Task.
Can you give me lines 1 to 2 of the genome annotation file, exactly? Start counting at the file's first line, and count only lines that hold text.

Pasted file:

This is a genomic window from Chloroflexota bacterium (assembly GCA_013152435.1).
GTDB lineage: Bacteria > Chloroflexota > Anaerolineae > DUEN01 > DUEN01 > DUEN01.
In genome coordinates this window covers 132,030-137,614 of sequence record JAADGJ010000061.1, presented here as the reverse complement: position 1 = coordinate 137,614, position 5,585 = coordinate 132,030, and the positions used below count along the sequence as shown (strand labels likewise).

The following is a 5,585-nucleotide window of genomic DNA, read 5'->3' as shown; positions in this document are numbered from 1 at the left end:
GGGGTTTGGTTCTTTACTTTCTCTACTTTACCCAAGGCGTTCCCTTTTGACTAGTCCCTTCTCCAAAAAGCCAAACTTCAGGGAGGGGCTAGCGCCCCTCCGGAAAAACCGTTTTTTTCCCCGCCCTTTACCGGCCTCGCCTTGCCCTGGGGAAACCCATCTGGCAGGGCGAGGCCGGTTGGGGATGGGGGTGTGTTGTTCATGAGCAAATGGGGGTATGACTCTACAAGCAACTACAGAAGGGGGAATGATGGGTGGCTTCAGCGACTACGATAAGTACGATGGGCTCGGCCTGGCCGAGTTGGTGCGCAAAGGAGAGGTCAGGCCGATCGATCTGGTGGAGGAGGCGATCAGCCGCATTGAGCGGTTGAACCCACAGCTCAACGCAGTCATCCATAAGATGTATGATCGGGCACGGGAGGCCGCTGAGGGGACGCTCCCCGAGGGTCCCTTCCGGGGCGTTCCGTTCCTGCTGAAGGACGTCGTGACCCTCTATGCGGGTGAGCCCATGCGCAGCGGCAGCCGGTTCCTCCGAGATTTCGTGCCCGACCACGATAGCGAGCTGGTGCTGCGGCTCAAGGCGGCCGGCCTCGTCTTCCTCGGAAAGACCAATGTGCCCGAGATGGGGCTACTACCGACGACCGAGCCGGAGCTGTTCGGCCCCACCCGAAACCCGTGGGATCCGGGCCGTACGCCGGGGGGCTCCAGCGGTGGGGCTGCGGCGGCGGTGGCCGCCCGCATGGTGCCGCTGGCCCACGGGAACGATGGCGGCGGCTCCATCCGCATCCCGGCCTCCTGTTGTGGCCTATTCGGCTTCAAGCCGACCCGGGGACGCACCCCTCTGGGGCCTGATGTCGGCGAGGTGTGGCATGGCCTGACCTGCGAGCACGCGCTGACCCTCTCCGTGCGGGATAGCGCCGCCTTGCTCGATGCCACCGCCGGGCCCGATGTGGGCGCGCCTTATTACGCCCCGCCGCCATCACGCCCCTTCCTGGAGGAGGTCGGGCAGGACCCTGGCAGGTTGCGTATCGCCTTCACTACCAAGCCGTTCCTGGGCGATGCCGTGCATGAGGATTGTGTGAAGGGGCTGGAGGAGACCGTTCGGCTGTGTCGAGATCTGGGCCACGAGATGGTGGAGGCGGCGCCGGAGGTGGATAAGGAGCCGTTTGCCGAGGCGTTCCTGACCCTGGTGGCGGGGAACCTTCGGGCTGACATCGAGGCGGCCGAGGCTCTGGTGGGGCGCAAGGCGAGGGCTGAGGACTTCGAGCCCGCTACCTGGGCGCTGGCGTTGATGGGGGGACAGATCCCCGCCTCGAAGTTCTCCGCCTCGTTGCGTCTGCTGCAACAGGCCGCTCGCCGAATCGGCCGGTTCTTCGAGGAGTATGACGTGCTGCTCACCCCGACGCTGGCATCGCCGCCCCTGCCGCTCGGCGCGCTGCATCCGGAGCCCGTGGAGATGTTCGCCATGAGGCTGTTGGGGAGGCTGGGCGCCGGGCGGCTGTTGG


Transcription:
This is a genomic window from Chloroflexota bacterium (assembly GCA_013152435.1).
GTDB lineage: Bacteria > Chloroflexota > Anaerolineae > DUEN01 > DUEN01 > DUEN01.